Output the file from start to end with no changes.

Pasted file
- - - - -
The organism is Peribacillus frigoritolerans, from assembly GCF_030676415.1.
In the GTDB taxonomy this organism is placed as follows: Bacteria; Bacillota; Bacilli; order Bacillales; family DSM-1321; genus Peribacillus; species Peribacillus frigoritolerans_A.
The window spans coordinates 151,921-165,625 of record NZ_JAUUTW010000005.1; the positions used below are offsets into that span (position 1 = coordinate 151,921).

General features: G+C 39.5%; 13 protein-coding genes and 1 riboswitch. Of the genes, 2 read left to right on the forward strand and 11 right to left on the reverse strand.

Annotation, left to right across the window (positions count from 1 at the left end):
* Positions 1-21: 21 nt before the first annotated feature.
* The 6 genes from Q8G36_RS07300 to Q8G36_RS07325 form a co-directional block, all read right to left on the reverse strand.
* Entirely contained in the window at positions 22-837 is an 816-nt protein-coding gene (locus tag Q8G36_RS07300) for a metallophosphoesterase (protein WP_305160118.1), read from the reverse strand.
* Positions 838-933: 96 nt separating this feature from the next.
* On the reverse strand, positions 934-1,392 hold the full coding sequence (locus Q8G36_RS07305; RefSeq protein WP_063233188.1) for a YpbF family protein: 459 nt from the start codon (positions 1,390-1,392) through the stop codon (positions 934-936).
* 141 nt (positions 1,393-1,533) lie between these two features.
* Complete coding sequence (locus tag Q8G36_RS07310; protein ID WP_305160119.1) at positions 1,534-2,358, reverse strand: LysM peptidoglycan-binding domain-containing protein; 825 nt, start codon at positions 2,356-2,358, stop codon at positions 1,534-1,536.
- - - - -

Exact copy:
The organism is Peribacillus frigoritolerans, from assembly GCF_030676415.1.
In the GTDB taxonomy this organism is placed as follows: Bacteria; Bacillota; Bacilli; order Bacillales; family DSM-1321; genus Peribacillus; species Peribacillus frigoritolerans_A.
The window spans coordinates 151,921-165,625 of record NZ_JAUUTW010000005.1; the positions used below are offsets into that span (position 1 = coordinate 151,921).

General features: G+C 39.5%; 13 protein-coding genes and 1 riboswitch. Of the genes, 2 read left to right on the forward strand and 11 right to left on the reverse strand.

Annotation, left to right across the window (positions count from 1 at the left end):
* Positions 1-21: 21 nt before the first annotated feature.
* The 6 genes from Q8G36_RS07300 to Q8G36_RS07325 form a co-directional block, all read right to left on the reverse strand.
* Entirely contained in the window at positions 22-837 is an 816-nt protein-coding gene (locus tag Q8G36_RS07300) for a metallophosphoesterase (protein WP_305160118.1), read from the reverse strand.
* Positions 838-933: 96 nt separating this feature from the next.
* On the reverse strand, positions 934-1,392 hold the full coding sequence (locus Q8G36_RS07305; RefSeq protein WP_063233188.1) for a YpbF family protein: 459 nt from the start codon (positions 1,390-1,392) through the stop codon (positions 934-936).
* 141 nt (positions 1,393-1,533) lie between these two features.
* Complete coding sequence (locus tag Q8G36_RS07310; protein ID WP_305160119.1) at positions 1,534-2,358, reverse strand: LysM peptidoglycan-binding domain-containing protein; 825 nt, start codon at positions 2,356-2,358, stop codon at positions 1,534-1,536.